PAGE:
So, “In 20 seconds I have to do as many of these as I can, and then I have 10 seconds to recover before I have to do it again,” that encourages us through time to be able to push harder and recover faster. And there are specific recovery methods during those 10 seconds. THE 10 SECONDS are more critical than the work.

Recovery is king workout is queen. It tends to be viewed the other way around. It’s the recovery methods that we need to focus on in the 20/10. So, the methods that we use are, they can seem a little strange, but it’s amazing the change in numbers that happens.

If you think of doing one activity for 45 minutes, let’s say riding a stationary bike unless there’s some type of program on the stationary bike that encourages us to have the intensity our mind can’t push to high intensity.

When we compress it to 20 seconds we can push hard for 20 seconds chemically. We can push really hard and in those 10 seconds we can RECOVER before the next set. It’s much different than doing the same thing 45 minutes in a row. Twenty seconds is short enough that the spine can push, 45 minutes, we lose focus. It’s like Zen Buddhism, 45 minutes of the same activity.

Being able to hold your form, most people are damaging themselves every single time they’re taking another turn of those pedals, because if the minds not absolutely prepared to handle the technique than the body starts to find a cheat, it tries to find the easiest way to accomplish the activity.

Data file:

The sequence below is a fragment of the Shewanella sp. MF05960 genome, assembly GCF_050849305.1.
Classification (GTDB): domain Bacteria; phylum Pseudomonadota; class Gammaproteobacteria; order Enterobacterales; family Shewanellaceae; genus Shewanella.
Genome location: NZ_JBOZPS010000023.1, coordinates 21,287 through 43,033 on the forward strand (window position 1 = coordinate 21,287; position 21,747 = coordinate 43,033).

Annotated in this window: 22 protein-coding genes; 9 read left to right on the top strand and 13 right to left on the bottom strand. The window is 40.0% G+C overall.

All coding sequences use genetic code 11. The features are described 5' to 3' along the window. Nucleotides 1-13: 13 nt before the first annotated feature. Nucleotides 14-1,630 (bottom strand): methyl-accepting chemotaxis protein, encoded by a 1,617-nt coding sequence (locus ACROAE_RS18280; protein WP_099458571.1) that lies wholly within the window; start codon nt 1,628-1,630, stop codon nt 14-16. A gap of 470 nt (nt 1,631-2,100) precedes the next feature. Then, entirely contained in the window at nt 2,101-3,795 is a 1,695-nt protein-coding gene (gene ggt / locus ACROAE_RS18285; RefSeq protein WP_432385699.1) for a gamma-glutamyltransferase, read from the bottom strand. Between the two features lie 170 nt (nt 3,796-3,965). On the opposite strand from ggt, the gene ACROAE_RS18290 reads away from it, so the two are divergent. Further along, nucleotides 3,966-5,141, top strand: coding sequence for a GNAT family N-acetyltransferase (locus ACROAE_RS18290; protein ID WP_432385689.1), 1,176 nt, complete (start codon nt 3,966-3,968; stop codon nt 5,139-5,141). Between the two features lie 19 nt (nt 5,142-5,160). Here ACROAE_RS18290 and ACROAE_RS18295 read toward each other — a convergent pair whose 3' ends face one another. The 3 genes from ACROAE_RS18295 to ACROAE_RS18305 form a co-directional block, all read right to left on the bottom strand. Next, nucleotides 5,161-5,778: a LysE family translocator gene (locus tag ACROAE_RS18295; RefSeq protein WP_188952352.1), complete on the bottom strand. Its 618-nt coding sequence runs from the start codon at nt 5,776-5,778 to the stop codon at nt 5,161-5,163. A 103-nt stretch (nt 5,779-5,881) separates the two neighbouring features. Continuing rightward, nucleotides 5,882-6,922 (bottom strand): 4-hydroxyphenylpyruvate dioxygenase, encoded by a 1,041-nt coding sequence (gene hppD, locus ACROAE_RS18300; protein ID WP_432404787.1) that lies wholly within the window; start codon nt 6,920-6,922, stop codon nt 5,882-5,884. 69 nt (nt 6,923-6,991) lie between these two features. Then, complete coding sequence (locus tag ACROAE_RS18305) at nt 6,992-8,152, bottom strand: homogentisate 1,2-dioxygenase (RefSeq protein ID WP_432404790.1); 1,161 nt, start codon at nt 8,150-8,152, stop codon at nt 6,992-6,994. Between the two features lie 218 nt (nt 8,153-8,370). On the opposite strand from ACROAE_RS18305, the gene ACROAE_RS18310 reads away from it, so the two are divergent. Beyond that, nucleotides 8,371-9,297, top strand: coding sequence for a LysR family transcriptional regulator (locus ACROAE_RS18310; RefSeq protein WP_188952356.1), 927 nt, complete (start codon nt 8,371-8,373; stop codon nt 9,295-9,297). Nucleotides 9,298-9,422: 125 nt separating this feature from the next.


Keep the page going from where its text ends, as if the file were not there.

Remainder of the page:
In 20 seconds, we can hold our attention. We can actually use high intensity and use these little tricks and tips that will give us all the benefits that we need. Twenty seconds are more important than 45 minutes and that’s the first protocol, the 20/10.

That is it for today. We’ll be back tomorrow with part 8, as the TACFIT author  Scott Sonnon answers more questions on complex movements. Turbulence Training for Fat Loss

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Craig Ballantyne

Craig Ballantyne is the author of The Perfect Day Formula: How to Own the Day and Control Your Life. Craig has been a contributor to Men’s Health magazine for over 17 years. Today he teaches his gift high-performing entrepreneurs how to squeeze more out of their days, increase their income, and make more quality time for their families in his Perfect Life Workshop and Work-Life Mastery programs. Craig used his own advice to overcome crippling anxiety attacks in 2006, and he’ll teach you his 5 Pillars of Success so you can increase your income, decrease your work time, and live the life of your dreams. Learn more about Craig at craigballantyne.com